A sharp MDN reader, John S., emailed MDN to remind us of how PA landowners ended up in the quagmire they are now in with regard to royalties with drillers (like Chesapeake) deducting post-production expenses from what they pay to landowners. We had forgotten about the Kilmer v ElexCo Land Services case from March 2010 in which the PA Supreme Court ruled that drillers could indeed deduct certain post-production expenses without violating the law that says landowners must be paid a 12.5% minimum royalty (see Breaking News: PA Supreme Court Rules Against Landowner Seeking to Invalidate Lease).
PA Gov. Tom Corbett wrote a letter to Doug “the ax” Lawler at Chesapeake telling him the company’s royalty calculations were unfair at best, and perhaps illegal. Doug just has to point to the 2010 PA Supreme Court case. Here’s more information about the 2010 case and what the decision means, and doesn’t mean:
Last year, Susquehanna County landowner Herbert Kilmer sued ElexCo Land Services Inc. and Southwestern Energy Production to invalidate his lease. The reason? He said that by deducting drilling costs from his royalty payments, his payments fell below Pennsylvania’s law that a minimum one-eighth share of royalties are guaranteed to the landowner. A Susquehanna County judge ruled against the landowner and in favor of the energy companies. Other people started filing lawsuits, so the energy companies asked the PA Supreme Court to take up the matter. The Supremes did, and today they also ruled in favor of the energy companies:
Pennsylvania’s high court sided Wednesday with the natural gas industry in a dispute with landowners who had sought to invalidate the leases they signed before the Marcellus Shale rush intensified and drove up land values.
In a 6-0 decision, the Supreme Court upheld a Susquehanna County judge’s ruling that validated lease agreements that subtract drilling costs from the calculation of landowners’ natural gas royalties.
Justice Max Baer, who wrote the court’s decision, noted that the term “royalty” and the method of calculating a one-eighth share is not defined by the state’s Guaranteed Minimum Royalty Act. However, he cited various texts on the industry that say a royalty is paid from the net amount remaining after deduction of certain production and well development costs.*
This case will now force similar pending cases to be settled or dismissed. Landowners beware: (1) There is no such thing as a “standard” contract, and (2) Always have an attorney review a lease agreement first.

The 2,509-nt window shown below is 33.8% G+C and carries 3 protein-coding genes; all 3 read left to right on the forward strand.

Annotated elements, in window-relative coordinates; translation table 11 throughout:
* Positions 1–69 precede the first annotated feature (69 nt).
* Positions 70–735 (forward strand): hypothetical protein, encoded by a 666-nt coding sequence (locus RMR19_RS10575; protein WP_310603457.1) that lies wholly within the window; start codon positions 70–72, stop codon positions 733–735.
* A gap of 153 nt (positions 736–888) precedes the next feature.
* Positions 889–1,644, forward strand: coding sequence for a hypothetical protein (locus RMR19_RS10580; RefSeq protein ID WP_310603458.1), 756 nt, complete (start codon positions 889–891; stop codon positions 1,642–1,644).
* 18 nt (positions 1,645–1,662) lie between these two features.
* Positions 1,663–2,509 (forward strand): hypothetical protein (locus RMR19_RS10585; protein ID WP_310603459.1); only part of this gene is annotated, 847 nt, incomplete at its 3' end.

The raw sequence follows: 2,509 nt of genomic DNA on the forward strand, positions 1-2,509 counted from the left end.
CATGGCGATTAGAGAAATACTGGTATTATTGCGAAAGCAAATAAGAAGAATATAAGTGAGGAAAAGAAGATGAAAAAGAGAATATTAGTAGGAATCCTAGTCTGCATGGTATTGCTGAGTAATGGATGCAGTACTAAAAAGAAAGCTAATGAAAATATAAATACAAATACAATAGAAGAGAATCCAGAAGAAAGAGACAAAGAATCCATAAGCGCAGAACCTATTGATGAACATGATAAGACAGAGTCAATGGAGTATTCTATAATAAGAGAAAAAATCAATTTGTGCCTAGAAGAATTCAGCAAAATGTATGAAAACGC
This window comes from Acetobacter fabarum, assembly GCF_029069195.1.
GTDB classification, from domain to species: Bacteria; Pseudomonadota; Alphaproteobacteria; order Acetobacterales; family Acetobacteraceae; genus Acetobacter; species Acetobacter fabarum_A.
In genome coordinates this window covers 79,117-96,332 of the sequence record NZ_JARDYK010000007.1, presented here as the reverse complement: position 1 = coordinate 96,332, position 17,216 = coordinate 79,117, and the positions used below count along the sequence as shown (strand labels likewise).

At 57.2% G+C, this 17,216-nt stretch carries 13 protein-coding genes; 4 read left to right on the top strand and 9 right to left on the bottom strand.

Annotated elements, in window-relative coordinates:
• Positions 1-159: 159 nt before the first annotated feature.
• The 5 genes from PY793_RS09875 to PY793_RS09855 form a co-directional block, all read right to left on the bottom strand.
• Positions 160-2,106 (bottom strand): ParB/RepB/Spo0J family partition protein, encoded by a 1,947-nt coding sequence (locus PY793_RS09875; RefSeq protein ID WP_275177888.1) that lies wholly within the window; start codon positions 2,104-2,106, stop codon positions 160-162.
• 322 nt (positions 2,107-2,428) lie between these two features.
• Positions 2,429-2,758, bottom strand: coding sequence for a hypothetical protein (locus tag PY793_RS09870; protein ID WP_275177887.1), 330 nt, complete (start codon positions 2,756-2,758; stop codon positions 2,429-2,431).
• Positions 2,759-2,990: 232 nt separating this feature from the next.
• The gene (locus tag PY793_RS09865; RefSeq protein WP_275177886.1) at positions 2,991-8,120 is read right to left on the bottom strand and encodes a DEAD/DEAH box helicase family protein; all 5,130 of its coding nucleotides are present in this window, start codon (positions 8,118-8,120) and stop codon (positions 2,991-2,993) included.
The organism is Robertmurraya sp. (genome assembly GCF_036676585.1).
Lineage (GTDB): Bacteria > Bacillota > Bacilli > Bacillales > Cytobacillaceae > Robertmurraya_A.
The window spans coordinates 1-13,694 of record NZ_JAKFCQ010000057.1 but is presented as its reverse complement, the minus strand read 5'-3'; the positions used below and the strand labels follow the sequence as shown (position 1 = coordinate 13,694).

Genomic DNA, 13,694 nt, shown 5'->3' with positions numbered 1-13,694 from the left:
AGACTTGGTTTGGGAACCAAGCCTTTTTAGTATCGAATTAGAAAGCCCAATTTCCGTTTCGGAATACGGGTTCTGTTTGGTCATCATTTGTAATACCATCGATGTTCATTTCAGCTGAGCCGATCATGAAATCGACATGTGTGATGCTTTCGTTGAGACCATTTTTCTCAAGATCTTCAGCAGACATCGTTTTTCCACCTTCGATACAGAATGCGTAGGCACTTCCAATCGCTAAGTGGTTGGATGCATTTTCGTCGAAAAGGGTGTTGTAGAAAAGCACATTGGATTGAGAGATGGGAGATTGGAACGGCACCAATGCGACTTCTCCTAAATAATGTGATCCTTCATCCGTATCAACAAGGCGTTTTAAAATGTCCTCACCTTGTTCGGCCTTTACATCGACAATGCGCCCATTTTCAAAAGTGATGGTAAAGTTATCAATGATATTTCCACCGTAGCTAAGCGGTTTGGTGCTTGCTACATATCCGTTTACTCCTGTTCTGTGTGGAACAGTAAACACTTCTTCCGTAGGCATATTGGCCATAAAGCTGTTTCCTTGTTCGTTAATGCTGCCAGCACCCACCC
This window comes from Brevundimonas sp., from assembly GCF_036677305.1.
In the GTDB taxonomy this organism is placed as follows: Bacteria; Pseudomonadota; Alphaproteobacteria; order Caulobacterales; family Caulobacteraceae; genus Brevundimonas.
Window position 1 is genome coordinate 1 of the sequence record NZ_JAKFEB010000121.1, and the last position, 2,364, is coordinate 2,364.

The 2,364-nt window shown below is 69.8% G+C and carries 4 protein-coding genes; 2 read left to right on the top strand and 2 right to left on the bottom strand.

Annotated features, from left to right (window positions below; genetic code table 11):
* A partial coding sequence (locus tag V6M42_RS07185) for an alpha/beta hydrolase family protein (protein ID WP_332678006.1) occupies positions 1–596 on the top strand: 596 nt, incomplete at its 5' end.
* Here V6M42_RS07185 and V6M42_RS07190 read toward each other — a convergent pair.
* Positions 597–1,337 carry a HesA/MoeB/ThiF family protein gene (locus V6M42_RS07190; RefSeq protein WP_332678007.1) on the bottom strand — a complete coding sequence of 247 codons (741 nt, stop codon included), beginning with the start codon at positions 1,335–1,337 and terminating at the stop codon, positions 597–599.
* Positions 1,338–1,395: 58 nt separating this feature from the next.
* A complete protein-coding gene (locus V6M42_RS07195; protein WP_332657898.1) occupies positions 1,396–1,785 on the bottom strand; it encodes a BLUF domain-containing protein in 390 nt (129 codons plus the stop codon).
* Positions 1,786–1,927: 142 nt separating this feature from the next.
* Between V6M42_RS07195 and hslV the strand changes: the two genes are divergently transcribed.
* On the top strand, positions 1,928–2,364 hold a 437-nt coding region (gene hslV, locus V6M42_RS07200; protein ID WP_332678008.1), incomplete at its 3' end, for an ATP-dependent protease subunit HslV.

*BND.com (Mar 24) – Pa. justices side with gas industry over landowner
An informative article with a lot of background on the issue of gas royalty payments and the practice of deducting post-production expenses from those payments is published in today’s The State Journal. The article covers in detail the case of Tawney v. Columbia Natural Resources that was settled by the West Virginia Supreme Court in 2006. That decision said, in essence:
[G]as producers cannot deduct “post-production” expenses — those incurred between the wellhead and market, such as dehydration, compression and transportation — from royalty payments unless explicitly spelled out in the lease.*
West Virginia is in the minority of states that have ruled against post-production expenses. Other states disallowing post-production expenses (unless specifically spelled out in the lease) include Arkansas, Colorado, Kansas and Oklahoma.
However, because gas “at the wellhead” is not in “marketable condition,” a number of other states do allow deduction of post-production expenses from royalty payments in cases where it’s not specifically enumerated in the lease. Those states include Louisiana, Mississippi, Texas, California, Montana, New Mexico and some others.
Kentucky and Pennsylvania have not yet ruled on the matter, although the Pennsylvania Supreme Court is due to rule soon in Kilmer v. Elexco Land Services Inc.
The lesson for landowners: Make sure the language in your lease is spelled out in detail about what kinds of post-production expenses can and cannot be deducted from your royalty checks. And if you have a contract that is not specific, get legal advice and be sure you’re receiving the money you’re owed.
*The State Journal (Mar 11) – State Courts Continue to Evaluate Gas Royalties